This week, we are closer to nuclear war than at any time since the Cuban missile crisis of 1962, and the Soviet early warning system malfunction of September 1983, when sunlight reflection off high clouds was logged as an incoming US nuclear missile attack. On that occasion the cool head of Colonel Stanislav Petrov, under a paranoid Soviet leadership, correctly identified the 'attack' as a false alarm.

Kim Jun-un
This situation right now in North Korea is quite similar.

The paranoid leadership in Pyongyang view every US move as a threat, and the diversion of a US aircraft carrier group this week to the Korean peninsula has caused the North Koreans to threaten a pre-emptive nuclear strike. No leader in his right mind would conceive of such a thing, but the 33 year old North Korean leader Kim Jun-un, is as belligerent and unstable as his US counter-part Donald Trump. Should there be an error in the North Korean early warning radars, or an over-zealous military report an incoming attack, Kim Jun-un could launch a nuclear strike on one of the dozen US army bases along his southern border, or just as likely ... on the South Korean capital of Seoul, which is 50 km south of this border.

Seoul is the second largest metropolitan area in the world, with 26 million people.

WW II was sparked by a deranged demagogue's invasion of a neighbouring country, and resulted in 60 million deaths. In an unprecedented move this week, China's foreign minister, Wang Yi, fearful of this very scenario, warned that war on the Korean peninsula could break 'out at any moment'.

North Korean missile technology is probably not yet capable of delivering a nuclear warhead to Seoul, but a nuclear weapon would be delivered by one of its nuclear-capable Illyushin Il 28 bombers, which travelling at 900 km per hour would reach Seoul in minutes. Such a catastrophe would leave millions dead and injure millions more.

The North Korean leadership lives in a paranoid parallel universe, not dissimilar to the aging and frightened Soviet leadership at the height of the Cold War. The recklessness of the Korean leader was demonstrated in February when he organised the bizarre killing of his own half-brother with a nerve agent at a Malaysian airport.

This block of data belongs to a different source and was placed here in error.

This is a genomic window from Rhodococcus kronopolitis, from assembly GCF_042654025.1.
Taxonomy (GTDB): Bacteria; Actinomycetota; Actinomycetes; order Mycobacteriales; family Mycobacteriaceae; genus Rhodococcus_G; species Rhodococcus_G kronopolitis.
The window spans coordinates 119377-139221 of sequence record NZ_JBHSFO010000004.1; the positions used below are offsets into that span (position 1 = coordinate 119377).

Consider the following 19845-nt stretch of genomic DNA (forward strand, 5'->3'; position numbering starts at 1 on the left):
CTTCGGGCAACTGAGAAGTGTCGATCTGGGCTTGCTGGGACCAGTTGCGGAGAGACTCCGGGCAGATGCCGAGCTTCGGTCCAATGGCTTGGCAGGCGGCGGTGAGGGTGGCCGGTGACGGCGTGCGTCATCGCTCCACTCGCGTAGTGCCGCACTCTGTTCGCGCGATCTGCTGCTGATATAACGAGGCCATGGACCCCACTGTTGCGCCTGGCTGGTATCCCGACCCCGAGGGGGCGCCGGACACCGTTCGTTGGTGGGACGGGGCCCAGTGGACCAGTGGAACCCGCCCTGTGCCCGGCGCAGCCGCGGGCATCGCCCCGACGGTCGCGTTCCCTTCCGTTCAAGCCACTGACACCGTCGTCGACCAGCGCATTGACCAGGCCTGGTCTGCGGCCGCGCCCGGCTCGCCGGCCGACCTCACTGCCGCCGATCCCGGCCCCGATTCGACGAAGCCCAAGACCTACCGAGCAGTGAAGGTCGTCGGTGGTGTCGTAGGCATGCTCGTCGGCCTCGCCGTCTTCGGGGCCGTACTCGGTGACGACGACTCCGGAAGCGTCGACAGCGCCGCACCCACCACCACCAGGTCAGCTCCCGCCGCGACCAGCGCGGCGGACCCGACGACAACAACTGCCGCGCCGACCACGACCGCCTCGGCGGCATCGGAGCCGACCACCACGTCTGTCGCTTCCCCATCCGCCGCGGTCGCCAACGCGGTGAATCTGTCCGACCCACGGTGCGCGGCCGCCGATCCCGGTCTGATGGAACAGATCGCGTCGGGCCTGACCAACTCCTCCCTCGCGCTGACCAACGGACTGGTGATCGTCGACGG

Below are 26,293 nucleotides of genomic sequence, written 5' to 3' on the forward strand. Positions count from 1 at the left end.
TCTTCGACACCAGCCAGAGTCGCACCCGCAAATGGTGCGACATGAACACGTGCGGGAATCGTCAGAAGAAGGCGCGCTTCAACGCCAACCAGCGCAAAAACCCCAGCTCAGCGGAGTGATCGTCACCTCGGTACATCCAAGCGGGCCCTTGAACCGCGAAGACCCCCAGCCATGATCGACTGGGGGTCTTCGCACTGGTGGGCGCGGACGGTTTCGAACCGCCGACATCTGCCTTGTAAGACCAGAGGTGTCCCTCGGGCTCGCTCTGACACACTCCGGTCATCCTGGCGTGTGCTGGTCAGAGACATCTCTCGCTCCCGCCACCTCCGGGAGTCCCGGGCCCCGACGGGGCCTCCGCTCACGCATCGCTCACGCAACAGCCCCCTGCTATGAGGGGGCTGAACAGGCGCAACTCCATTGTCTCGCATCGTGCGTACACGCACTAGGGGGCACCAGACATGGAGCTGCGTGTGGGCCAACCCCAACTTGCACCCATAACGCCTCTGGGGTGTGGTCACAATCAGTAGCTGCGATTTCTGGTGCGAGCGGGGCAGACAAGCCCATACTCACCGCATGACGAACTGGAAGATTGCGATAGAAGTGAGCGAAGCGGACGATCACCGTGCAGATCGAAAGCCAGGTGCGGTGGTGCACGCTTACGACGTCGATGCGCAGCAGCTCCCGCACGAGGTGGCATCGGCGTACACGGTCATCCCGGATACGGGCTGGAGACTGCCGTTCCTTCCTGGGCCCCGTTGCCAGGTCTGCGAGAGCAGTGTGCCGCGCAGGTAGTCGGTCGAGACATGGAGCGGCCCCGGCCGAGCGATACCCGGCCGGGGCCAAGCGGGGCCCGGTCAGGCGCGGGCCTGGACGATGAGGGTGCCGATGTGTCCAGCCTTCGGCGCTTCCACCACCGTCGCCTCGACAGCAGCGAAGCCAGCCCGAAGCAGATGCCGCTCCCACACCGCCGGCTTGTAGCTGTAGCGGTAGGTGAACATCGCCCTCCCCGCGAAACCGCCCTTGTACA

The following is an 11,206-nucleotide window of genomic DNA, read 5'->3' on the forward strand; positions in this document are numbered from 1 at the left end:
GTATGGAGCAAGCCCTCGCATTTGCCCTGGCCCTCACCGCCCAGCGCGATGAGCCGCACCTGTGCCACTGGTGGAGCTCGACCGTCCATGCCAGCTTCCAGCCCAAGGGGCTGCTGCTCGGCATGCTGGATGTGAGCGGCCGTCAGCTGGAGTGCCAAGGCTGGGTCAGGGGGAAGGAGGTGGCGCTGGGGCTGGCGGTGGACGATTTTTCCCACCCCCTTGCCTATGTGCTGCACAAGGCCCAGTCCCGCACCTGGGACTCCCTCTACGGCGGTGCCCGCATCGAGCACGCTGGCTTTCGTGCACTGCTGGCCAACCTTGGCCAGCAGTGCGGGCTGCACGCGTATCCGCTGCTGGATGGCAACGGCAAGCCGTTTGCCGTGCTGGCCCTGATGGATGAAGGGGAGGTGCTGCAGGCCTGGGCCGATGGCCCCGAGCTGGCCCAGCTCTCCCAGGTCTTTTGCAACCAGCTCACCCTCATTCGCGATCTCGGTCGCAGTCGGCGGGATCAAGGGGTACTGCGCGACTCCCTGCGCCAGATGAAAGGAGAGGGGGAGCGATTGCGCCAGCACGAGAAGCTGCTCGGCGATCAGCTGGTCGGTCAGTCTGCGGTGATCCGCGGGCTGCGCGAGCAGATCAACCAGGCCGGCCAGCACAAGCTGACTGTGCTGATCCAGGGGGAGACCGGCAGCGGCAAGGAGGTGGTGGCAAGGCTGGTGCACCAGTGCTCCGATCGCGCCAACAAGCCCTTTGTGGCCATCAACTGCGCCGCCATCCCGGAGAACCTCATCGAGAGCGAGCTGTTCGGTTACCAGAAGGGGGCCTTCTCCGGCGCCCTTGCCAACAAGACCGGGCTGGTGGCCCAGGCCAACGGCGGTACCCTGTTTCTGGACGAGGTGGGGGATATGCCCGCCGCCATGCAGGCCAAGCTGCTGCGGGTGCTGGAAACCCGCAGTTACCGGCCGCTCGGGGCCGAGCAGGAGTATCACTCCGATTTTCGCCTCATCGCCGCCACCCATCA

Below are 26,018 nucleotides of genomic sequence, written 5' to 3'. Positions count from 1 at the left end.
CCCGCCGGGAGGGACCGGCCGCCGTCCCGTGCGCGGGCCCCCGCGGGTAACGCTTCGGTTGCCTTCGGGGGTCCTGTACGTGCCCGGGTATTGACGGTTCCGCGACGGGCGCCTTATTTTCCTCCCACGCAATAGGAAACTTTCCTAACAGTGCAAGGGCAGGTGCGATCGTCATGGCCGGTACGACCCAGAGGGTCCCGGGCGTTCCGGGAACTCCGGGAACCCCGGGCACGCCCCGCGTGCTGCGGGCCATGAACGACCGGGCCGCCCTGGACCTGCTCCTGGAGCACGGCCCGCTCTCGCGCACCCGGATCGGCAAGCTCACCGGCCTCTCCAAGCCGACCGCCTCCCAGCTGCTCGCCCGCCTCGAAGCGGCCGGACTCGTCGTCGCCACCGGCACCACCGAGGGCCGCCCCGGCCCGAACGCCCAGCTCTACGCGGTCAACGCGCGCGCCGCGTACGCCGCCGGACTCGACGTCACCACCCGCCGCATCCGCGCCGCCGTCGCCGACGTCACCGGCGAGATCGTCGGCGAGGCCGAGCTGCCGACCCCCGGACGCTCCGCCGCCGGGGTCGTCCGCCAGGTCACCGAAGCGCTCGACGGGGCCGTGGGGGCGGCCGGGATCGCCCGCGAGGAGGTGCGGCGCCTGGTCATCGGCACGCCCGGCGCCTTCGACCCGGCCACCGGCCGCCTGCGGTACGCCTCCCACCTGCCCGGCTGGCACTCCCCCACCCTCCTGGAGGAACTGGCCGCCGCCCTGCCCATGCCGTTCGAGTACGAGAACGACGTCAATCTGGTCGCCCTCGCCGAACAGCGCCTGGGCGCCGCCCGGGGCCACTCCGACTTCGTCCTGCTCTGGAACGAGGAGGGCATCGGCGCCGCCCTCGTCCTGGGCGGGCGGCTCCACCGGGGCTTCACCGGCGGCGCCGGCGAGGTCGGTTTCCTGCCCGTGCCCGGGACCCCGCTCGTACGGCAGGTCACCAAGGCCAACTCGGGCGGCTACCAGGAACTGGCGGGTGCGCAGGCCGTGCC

This is the true and terrifying danger that Trump's macho posturing brings with it ... that his bumbling belligerence will cause the panicking North Koreans to shoot first.

Night in a sea cave with a ghost ...

Last week I hiked out to the wild west coast and spent the night in my one-man tent, perched above the Tasman Sea in an ancient sea cave. Throughout the night, a sou'wester howled around the site, and big swells from the ocean rolled in and dashed themselves on the rocks below.

I drove out to Piha Beach at dusk, hiked an hour and a half up the Hillary Trail and made camp at Paikea Bay just north of Sir Edmund Hillary's former home high up on the cliffs. Paikea was a turehu, or supernatural being of Maori folk-lore, who rode the hump-backed whale and in local myth would ferry people up and down this rugged coast. Paikea Bay is a wind-blasted and remote spot, devoid of settlement, although ancient Maori (and Paikea himself no doubt) used the cave for shelter, and below the entrance lie heaped up shell-fish middens, and the remnants of camp fires.

After pegging out my tent as securely as I could, I lit my propane burner, cooked myself a Kathmandu instant meal titled hilariously Venison and Vegetables. Choking it down, I wondering why campers ever fall for the enticing photos on these bags. A cup of hot chocolate on the other hand, tasted several times more delicious than it would at home.

Paikea Bay
I had taken a book, 'Solitude and Loneliness' by the BBC radio writer Alistair Jessiman, who argues for spending time alone in wild places, and read this by the light of a failing LED head-lamp. Jessiman tells us that urban life tames the mind; reduces it to habitual and constricted ways of thinking and only by regular contact with the wilderness can we reconnect with the intrinsic and natural wildness of our minds, the untamed nature of our souls.

I didn't sleep much, as the wind threatened to tear my tent loose from the mouth of the cave and send it out over the Tasman like a demented kite ... but at times, in the dead of night, with the ghost of Paikea cackling in the high reaches of the cave, I felt a primal joy that came from the utter loneliness of the place, and the raw power of the elements around me.

In the morning it was raining, so I carefully packed up my possessions, and hiked back across several headlands to Piha Beach, a feeling of rare exhilaration dogging my path. I knew the effects of this experience would only last a few days, but I had supped at the table of the infinite, and that I would not forget.